But what about their productive value within a company?

    Surely they can’t just drift off and daydream at work?

    Well, what’s funny is we talk a lot about the need for the ability to story-tell in today’s creative industry, and yet we assume the best storytellers are the ones again with the loudest voices, primarily because there the ones who we end up hearing over the others, but the best storytellers are actually those introspective types as they can craft imagination with no warm-up, it’s just there to be tapped into, should they be allowed.

    We are losing a lot of value from a potentially golden, albeit introverted, workforce through only listening to the more extroverted types.

    Co-Creation Is Not About Getting Your Idea Heard But Hearing Everyone’s Ideas

    We’ve often been (subconsciously) taught that we must shout up and be heard to make it in this world, but we forget that this is just one skill set, and deeper introspection can often lead to problem-solving and solutions far greater than slanted co-creation.

    Sure, co-creation is vitally important too in order to bring a more holistic and human togetherness to problem-solving, but we would be so much better served to wonderful solutions if the introvert was able to express their inner wonder easier.

    In a world environment that is changing by the year, and even day, faster and faster, we need to be more in tune with our inner-creative side.

    It’s not escapism from reality but a source of creative wisdom, or even unconventional wisdom, that helps us navigate change so much easier than when stuck in outwardly thinking that just can’t keep up with the change around us (and which tries to do so through just being louder and louder to try and stay relevant).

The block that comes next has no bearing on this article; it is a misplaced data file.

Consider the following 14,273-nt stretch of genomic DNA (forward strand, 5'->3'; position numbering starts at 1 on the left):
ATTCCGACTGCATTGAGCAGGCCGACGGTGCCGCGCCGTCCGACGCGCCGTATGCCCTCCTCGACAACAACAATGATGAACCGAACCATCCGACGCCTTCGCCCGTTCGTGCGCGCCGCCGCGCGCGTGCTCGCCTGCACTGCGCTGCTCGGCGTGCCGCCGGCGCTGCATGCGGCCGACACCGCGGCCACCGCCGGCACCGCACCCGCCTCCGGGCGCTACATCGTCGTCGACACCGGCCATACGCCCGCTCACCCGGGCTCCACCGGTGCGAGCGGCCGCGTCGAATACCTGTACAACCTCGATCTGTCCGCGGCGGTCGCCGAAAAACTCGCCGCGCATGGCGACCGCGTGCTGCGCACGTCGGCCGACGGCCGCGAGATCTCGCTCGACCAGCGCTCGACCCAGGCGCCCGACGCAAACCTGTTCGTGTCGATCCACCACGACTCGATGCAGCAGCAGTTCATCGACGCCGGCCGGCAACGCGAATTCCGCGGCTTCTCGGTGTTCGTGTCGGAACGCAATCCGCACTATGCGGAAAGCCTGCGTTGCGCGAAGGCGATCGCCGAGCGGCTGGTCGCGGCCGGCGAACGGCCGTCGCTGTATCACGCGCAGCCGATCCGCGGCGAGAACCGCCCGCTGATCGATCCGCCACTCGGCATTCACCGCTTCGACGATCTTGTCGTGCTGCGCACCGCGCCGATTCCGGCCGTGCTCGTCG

The Ambivert Solution

    I would say that while people are generally more introverted or extroverted we can actually be both in different situations and in different relationships in different ways (the ideal ambivert).

    It’s this versatile nature of human emotion that should be embraced within the workplace more.

    We need to recognize how people might be more introverted or extroverted in a particular setting, but most people have some environment they feel the most relaxed or creative.

    It won’t be the same for everyone, so we need to create an environment that is as flexible as its workers are varied, and not assume co-creation is about getting your idea heard only through potentially having to act unnaturally extroverted.

    This means creating preferred adaptable environments that suit different workers differently and ensure people can co-create in a way that helps bring out their best qualities and ideas, and the ideal way to do that is to find their ambivert centre, which we all have.

    This is especially true for introverted people, who really need to have a conductive environment that helps bring out their best skills, as they are far more than keyboard-performing monkeys.

    They can arguably solve much more intricate problems that businesses possess than their extrovert counterparts can when given the chance.

    Just ask Einstein.